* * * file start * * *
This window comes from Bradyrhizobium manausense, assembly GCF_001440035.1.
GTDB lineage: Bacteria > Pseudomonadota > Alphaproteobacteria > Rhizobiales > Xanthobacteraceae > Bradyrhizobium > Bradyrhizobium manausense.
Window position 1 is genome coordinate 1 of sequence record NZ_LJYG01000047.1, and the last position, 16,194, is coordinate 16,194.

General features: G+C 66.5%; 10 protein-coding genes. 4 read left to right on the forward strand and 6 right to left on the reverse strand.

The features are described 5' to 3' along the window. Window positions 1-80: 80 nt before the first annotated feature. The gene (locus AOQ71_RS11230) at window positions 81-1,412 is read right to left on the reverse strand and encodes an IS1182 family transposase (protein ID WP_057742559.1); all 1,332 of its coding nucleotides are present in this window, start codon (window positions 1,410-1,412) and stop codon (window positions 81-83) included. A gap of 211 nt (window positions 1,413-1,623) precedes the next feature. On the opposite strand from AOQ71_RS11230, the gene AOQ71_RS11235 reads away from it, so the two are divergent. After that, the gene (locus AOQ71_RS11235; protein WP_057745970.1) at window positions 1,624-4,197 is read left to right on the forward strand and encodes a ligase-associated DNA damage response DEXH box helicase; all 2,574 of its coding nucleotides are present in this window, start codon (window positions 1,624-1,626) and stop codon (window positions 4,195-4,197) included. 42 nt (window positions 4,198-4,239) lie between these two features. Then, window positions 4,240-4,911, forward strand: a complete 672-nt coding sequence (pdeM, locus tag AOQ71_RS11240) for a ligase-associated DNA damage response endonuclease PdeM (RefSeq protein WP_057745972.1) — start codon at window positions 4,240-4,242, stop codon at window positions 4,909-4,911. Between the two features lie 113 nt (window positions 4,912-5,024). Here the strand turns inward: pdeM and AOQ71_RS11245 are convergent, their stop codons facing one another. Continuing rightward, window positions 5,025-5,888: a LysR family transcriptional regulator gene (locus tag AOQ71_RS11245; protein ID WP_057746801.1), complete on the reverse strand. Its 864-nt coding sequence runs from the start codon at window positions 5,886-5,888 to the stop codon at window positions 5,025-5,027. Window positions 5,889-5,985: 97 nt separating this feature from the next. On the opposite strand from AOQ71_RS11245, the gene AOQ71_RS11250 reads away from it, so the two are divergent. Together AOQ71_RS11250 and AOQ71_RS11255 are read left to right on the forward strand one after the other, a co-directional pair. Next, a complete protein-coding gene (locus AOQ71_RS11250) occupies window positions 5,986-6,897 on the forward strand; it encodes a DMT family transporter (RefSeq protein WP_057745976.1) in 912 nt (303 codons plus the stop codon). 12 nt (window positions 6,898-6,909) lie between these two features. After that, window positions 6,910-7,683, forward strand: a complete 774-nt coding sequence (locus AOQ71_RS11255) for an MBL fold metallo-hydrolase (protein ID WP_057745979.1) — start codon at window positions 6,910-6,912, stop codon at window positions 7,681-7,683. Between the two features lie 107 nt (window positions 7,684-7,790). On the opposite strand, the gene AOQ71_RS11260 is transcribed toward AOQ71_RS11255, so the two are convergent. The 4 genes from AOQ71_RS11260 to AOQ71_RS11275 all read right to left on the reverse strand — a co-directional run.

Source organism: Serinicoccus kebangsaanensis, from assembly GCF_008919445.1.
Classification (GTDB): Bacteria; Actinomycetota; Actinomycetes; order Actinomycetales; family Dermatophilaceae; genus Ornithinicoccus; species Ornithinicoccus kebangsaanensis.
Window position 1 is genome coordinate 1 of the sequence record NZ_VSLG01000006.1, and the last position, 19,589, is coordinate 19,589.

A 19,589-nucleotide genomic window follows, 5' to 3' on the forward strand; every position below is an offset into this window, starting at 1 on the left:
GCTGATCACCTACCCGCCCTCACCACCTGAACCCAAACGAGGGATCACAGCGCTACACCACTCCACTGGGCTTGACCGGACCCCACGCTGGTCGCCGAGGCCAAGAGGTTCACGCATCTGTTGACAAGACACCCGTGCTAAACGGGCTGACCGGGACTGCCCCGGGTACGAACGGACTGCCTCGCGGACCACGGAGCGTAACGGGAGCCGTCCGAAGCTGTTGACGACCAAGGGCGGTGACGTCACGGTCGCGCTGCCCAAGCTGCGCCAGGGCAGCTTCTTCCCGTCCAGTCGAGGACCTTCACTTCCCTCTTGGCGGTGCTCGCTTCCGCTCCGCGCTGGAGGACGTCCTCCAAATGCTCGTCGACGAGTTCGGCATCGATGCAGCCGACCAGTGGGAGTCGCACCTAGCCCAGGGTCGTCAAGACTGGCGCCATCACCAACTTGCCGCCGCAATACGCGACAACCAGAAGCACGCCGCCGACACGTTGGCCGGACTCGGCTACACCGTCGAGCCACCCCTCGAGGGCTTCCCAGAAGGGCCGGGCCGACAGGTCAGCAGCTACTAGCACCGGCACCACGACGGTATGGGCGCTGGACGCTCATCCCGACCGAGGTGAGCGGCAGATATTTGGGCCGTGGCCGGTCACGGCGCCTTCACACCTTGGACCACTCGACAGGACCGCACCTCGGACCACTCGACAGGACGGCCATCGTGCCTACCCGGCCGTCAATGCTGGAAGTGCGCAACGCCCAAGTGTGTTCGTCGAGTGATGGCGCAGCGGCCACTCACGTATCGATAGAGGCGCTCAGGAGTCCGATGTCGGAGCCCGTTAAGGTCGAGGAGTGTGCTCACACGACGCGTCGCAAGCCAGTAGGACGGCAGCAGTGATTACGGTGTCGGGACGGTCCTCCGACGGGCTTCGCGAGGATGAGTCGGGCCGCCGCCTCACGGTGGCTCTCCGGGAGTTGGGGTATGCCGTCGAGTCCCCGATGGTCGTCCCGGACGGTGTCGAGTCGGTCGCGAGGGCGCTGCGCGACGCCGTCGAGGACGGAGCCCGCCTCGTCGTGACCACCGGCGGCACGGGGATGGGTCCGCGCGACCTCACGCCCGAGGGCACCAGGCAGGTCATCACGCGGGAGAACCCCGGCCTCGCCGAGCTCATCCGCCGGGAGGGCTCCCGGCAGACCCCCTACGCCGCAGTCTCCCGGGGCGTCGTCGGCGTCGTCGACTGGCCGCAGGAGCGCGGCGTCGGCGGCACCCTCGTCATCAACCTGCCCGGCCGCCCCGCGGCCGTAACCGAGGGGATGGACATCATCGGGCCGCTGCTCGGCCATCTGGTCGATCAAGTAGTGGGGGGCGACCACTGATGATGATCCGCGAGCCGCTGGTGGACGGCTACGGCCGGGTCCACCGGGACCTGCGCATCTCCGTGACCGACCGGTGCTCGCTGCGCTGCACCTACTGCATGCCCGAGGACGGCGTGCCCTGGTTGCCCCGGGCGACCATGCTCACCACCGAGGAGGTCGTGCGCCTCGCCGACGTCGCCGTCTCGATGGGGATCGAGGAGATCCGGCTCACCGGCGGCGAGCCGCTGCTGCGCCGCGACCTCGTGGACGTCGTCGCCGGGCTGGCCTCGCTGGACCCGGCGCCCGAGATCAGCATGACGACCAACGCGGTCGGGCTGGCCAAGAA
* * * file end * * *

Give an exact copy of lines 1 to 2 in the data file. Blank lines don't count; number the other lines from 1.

This window comes from Bradyrhizobium manausense, assembly GCF_001440035.1.
GTDB lineage: Bacteria > Pseudomonadota > Alphaproteobacteria > Rhizobiales > Xanthobacteraceae > Bradyrhizobium > Bradyrhizobium manausense.